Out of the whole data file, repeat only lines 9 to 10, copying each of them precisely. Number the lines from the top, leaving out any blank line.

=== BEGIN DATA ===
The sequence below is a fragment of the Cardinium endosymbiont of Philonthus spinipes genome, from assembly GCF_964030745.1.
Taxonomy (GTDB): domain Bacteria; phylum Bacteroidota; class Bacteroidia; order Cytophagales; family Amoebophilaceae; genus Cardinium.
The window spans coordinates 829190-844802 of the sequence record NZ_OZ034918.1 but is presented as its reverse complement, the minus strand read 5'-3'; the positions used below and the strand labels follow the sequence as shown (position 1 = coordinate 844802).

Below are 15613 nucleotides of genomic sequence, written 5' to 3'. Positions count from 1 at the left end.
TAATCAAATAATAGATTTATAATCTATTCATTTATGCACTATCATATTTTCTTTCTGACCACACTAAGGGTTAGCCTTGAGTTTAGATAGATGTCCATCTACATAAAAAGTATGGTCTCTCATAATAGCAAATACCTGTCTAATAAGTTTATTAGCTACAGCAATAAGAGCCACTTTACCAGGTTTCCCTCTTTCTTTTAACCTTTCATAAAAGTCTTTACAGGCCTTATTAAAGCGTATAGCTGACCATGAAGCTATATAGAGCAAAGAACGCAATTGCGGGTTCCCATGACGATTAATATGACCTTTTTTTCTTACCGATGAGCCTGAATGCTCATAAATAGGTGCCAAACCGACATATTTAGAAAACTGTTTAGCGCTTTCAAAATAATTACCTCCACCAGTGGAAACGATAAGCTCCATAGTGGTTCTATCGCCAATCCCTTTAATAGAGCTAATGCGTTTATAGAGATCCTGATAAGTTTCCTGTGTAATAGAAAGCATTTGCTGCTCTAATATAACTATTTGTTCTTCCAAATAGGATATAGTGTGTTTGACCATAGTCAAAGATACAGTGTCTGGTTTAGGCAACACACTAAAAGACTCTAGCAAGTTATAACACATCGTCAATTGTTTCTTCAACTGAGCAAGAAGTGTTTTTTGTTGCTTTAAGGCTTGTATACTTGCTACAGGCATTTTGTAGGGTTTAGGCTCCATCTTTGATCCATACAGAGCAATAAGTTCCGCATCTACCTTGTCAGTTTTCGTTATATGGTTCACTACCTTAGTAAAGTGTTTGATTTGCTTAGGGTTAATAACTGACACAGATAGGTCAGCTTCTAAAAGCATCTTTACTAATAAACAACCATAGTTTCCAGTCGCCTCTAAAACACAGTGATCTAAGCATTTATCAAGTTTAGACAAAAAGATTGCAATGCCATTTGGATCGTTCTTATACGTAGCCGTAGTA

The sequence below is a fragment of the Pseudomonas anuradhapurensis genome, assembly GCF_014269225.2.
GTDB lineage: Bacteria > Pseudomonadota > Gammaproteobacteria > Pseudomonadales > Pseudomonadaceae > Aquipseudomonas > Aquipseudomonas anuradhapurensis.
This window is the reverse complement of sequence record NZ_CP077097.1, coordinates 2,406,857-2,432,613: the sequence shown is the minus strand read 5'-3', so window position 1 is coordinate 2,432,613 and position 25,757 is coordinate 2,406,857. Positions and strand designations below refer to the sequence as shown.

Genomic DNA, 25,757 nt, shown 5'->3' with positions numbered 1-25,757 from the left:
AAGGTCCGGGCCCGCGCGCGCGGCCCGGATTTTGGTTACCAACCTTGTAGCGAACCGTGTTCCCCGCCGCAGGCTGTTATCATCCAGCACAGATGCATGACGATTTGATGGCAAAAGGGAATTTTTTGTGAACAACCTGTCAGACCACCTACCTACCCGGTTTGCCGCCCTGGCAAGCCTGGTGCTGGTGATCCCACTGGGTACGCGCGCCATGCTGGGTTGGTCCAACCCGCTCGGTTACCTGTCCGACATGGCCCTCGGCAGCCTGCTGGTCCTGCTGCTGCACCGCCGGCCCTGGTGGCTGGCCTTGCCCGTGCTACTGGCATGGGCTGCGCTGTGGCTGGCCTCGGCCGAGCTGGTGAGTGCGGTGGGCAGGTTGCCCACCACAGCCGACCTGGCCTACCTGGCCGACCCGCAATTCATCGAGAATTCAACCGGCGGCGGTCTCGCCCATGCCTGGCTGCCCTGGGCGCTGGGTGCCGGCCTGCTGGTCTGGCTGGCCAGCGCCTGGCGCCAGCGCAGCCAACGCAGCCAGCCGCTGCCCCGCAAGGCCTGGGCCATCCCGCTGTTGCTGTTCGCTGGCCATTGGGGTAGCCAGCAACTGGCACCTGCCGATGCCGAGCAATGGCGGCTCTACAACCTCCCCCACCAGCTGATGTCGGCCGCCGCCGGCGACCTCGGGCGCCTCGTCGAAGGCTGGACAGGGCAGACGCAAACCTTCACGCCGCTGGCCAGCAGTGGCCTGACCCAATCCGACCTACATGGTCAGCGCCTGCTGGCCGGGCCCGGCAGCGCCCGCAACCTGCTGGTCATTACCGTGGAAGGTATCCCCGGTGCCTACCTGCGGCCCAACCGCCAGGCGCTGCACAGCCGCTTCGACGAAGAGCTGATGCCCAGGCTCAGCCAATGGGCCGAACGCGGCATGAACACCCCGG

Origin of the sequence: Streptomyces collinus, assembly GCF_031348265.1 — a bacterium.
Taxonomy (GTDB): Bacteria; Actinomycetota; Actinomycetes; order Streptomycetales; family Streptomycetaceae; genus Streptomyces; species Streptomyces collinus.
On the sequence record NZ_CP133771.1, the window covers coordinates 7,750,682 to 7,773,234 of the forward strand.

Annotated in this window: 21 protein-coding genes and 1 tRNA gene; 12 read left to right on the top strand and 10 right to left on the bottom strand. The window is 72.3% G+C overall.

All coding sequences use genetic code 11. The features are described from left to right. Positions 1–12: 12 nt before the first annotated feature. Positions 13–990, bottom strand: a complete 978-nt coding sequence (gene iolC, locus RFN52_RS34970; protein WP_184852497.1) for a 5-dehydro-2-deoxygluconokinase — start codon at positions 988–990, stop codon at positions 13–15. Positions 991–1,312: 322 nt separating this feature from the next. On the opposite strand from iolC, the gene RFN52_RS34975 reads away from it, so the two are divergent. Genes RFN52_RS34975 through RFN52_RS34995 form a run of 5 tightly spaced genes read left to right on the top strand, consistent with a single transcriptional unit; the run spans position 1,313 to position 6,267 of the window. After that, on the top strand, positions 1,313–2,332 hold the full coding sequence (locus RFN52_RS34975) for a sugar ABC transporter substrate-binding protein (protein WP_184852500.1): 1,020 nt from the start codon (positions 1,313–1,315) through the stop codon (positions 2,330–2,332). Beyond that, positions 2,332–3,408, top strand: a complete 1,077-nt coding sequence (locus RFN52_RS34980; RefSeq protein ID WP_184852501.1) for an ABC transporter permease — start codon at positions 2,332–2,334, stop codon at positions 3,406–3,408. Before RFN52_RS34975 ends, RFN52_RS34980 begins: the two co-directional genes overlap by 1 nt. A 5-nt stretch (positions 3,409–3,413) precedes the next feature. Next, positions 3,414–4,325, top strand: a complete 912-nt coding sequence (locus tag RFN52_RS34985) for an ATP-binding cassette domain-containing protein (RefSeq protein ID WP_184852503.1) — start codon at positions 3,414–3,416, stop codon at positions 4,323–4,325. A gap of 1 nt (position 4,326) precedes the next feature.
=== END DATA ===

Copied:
Genomic DNA, 25,757 nt, shown 5'->3' with positions numbered 1-25,757 from the left:
AAGGTCCGGGCCCGCGCGCGCGGCCCGGATTTTGGTTACCAACCTTGTAGCGAACCGTGTTCCCCGCCGCAGGCTGTTATCATCCAGCACAGATGCATGACGATTTGATGGCAAAAGGGAATTTTTTGTGAACAACCTGTCAGACCACCTACCTACCCGGTTTGCCGCCCTGGCAAGCCTGGTGCTGGTGATCCCACTGGGTACGCGCGCCATGCTGGGTTGGTCCAACCCGCTCGGTTACCTGTCCGACATGGCCCTCGGCAGCCTGCTGGTCCTGCTGCTGCACCGCCGGCCCTGGTGGCTGGCCTTGCCCGTGCTACTGGCATGGGCTGCGCTGTGGCTGGCCTCGGCCGAGCTGGTGAGTGCGGTGGGCAGGTTGCCCACCACAGCCGACCTGGCCTACCTGGCCGACCCGCAATTCATCGAGAATTCAACCGGCGGCGGTCTCGCCCATGCCTGGCTGCCCTGGGCGCTGGGTGCCGGCCTGCTGGTCTGGCTGGCCAGCGCCTGGCGCCAGCGCAGCCAACGCAGCCAGCCGCTGCCCCGCAAGGCCTGGGCCATCCCGCTGTTGCTGTTCGCTGGCCATTGGGGTAGCCAGCAACTGGCACCTGCCGATGCCGAGCAATGGCGGCTCTACAACCTCCCCCACCAGCTGATGTCGGCCGCCGCCGGCGACCTCGGGCGCCTCGTCGAAGGCTGGACAGGGCAGACGCAAACCTTCACGCCGCTGGCCAGCAGTGGCCTGACCCAATCCGACCTACATGGTCAGCGCCTGCTGGCCGGGCCCGGCAGCGCCCGCAACCTGCTGGTCATTACCGTGGAAGGTATCCCCGGTGCCTACCTGCGGCCCAACCGCCAGGCGCTGCACAGCCGCTTCGACGAAGAGCTGATGCCCAGGCTCAGCCAATGGGCCGAACGCGGCATGAACACCCCGG